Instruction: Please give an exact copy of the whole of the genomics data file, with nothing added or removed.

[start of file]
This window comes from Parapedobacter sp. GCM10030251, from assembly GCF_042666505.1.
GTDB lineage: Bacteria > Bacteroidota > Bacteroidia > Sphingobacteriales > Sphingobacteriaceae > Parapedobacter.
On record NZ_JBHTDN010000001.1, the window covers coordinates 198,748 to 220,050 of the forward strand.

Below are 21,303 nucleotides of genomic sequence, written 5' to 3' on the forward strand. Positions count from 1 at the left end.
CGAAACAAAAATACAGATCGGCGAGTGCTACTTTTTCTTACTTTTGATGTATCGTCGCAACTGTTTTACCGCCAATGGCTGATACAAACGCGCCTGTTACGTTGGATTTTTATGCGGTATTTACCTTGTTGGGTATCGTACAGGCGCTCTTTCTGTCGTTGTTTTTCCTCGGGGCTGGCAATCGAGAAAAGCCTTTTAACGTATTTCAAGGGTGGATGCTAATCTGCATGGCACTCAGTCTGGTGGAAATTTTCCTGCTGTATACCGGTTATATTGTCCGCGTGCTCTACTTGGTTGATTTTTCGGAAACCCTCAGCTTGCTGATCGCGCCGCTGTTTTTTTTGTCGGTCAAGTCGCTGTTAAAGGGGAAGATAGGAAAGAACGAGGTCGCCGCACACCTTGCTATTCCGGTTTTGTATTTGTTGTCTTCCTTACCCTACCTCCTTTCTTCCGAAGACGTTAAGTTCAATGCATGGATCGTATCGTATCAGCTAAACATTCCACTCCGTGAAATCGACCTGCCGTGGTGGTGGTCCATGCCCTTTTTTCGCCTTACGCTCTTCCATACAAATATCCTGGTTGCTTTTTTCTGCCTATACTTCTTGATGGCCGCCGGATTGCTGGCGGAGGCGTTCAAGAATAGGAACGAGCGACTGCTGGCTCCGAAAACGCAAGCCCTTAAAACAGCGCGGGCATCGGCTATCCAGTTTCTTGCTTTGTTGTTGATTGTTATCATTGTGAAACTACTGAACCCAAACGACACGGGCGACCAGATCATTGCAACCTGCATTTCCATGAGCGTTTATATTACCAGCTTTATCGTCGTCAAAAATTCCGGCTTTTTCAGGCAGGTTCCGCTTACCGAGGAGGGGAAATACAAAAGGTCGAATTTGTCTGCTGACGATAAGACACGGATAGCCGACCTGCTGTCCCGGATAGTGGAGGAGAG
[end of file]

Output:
This window comes from Parapedobacter sp. GCM10030251, from assembly GCF_042666505.1.
GTDB lineage: Bacteria > Bacteroidota > Bacteroidia > Sphingobacteriales > Sphingobacteriaceae > Parapedobacter.
On record NZ_JBHTDN010000001.1, the window covers coordinates 198,748 to 220,050 of the forward strand.

Below are 21,303 nucleotides of genomic sequence, written 5' to 3' on the forward strand. Positions count from 1 at the left end.
CGAAACAAAAATACAGATCGGCGAGTGCTACTTTTTCTTACTTTTGATGTATCGTCGCAACTGTTTTACCGCCAATGGCTGATACAAACGCGCCTGTTACGTTGGATTTTTATGCGGTATTTACCTTGTTGGGTATCGTACAGGCGCTCTTTCTGTCGTTGTTTTTCCTCGGGGCTGGCAATCGAGAAAAGCCTTTTAACGTATTTCAAGGGTGGATGCTAATCTGCATGGCACTCAGTCTGGTGGAAATTTTCCTGCTGTATACCGGTTATATTGTCCGCGTGCTCTACTTGGTTGATTTTTCGGAAACCCTCAGCTTGCTGATCGCGCCGCTGTTTTTTTTGTCGGTCAAGTCGCTGTTAAAGGGGAAGATAGGAAAGAACGAGGTCGCCGCACACCTTGCTATTCCGGTTTTGTATTTGTTGTCTTCCTTACCCTACCTCCTTTCTTCCGAAGACGTTAAGTTCAATGCATGGATCGTATCGTATCAGCTAAACATTCCACTCCGTGAAATCGACCTGCCGTGGTGGTGGTCCATGCCCTTTTTTCGCCTTACGCTCTTCCATACAAATATCCTGGTTGCTTTTTTCTGCCTATACTTCTTGATGGCCGCCGGATTGCTGGCGGAGGCGTTCAAGAATAGGAACGAGCGACTGCTGGCTCCGAAAACGCAAGCCCTTAAAACAGCGCGGGCATCGGCTATCCAGTTTCTTGCTTTGTTGTTGATTGTTATCATTGTGAAACTACTGAACCCAAACGACACGGGCGACCAGATCATTGCAACCTGCATTTCCATGAGCGTTTATATTACCAGCTTTATCGTCGTCAAAAATTCCGGCTTTTTCAGGCAGGTTCCGCTTACCGAGGAGGGGAAATACAAAAGGTCGAATTTGTCTGCTGACGATAAGACACGGATAGCCGACCTGCTGTCCCGGATAGTGGAGGAGAG